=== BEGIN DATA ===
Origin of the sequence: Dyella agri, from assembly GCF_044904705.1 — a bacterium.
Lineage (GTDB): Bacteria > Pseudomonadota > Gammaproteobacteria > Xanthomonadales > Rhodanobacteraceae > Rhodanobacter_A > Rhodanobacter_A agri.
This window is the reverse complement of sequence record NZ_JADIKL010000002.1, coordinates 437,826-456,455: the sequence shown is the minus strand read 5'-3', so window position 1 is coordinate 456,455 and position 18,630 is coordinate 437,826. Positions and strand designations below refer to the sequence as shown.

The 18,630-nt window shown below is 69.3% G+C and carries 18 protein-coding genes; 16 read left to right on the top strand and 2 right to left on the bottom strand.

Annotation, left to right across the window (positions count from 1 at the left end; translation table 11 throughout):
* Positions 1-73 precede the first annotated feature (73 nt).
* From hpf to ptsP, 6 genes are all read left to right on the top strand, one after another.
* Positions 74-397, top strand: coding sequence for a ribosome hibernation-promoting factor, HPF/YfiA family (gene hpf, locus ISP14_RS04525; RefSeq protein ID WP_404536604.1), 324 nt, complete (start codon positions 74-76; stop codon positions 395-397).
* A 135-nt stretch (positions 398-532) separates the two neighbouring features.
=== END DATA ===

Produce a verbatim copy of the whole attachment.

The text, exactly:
Origin of the sequence: Dyella agri, from assembly GCF_044904705.1 — a bacterium.
Lineage (GTDB): Bacteria > Pseudomonadota > Gammaproteobacteria > Xanthomonadales > Rhodanobacteraceae > Rhodanobacter_A > Rhodanobacter_A agri.
This window is the reverse complement of sequence record NZ_JADIKL010000002.1, coordinates 437,826-456,455: the sequence shown is the minus strand read 5'-3', so window position 1 is coordinate 456,455 and position 18,630 is coordinate 437,826. Positions and strand designations below refer to the sequence as shown.

The 18,630-nt window shown below is 69.3% G+C and carries 18 protein-coding genes; 16 read left to right on the top strand and 2 right to left on the bottom strand.

Annotation, left to right across the window (positions count from 1 at the left end; translation table 11 throughout):
* Positions 1-73 precede the first annotated feature (73 nt).
* From hpf to ptsP, 6 genes are all read left to right on the top strand, one after another.
* Positions 74-397, top strand: coding sequence for a ribosome hibernation-promoting factor, HPF/YfiA family (gene hpf, locus ISP14_RS04525; RefSeq protein ID WP_404536604.1), 324 nt, complete (start codon positions 74-76; stop codon positions 395-397).
* A 135-nt stretch (positions 398-532) separates the two neighbouring features.